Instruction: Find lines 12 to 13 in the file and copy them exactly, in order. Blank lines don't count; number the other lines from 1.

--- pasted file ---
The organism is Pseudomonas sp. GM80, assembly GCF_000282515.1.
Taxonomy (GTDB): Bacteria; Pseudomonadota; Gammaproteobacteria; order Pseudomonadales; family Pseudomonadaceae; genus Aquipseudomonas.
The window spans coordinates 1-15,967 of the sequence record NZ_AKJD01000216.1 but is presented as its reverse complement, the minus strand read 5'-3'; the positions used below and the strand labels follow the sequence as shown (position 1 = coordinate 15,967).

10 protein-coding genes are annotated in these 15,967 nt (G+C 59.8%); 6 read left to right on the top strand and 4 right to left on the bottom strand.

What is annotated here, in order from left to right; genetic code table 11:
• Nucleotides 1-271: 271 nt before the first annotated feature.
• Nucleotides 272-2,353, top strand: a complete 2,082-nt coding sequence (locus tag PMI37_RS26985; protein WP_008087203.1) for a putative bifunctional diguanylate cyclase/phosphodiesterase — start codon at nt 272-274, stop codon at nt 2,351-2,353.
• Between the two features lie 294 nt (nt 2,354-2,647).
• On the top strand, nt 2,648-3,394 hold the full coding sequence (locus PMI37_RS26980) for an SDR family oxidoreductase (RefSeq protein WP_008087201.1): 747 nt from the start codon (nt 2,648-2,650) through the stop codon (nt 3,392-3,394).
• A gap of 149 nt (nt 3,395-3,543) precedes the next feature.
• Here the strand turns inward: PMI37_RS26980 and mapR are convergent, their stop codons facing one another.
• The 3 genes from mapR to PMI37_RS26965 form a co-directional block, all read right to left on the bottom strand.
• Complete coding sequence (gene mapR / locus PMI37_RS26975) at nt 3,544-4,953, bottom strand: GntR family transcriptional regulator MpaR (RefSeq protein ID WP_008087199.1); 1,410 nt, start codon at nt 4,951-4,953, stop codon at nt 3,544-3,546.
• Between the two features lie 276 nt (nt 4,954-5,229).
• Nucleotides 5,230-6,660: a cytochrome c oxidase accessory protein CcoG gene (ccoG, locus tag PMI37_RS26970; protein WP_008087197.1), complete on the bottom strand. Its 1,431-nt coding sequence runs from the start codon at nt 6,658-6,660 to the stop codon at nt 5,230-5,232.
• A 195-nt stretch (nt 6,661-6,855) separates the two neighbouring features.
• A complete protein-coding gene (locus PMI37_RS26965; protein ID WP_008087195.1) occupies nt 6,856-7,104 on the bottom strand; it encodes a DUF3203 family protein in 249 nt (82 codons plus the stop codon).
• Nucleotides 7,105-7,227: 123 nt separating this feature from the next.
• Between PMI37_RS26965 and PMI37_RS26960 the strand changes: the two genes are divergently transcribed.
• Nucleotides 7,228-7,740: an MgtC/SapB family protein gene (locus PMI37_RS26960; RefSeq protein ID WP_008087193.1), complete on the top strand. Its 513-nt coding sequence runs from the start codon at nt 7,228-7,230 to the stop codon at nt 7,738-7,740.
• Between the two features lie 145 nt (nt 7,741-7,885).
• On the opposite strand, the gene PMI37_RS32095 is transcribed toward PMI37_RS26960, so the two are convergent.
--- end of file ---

• The 3 genes from mapR to PMI37_RS26965 form a co-directional block, all read right to left on the bottom strand.
• Complete coding sequence (gene mapR / locus PMI37_RS26975) at nt 3,544-4,953, bottom strand: GntR family transcriptional regulator MpaR (RefSeq protein ID WP_008087199.1); 1,410 nt, start codon at nt 4,951-4,953, stop codon at nt 3,544-3,546.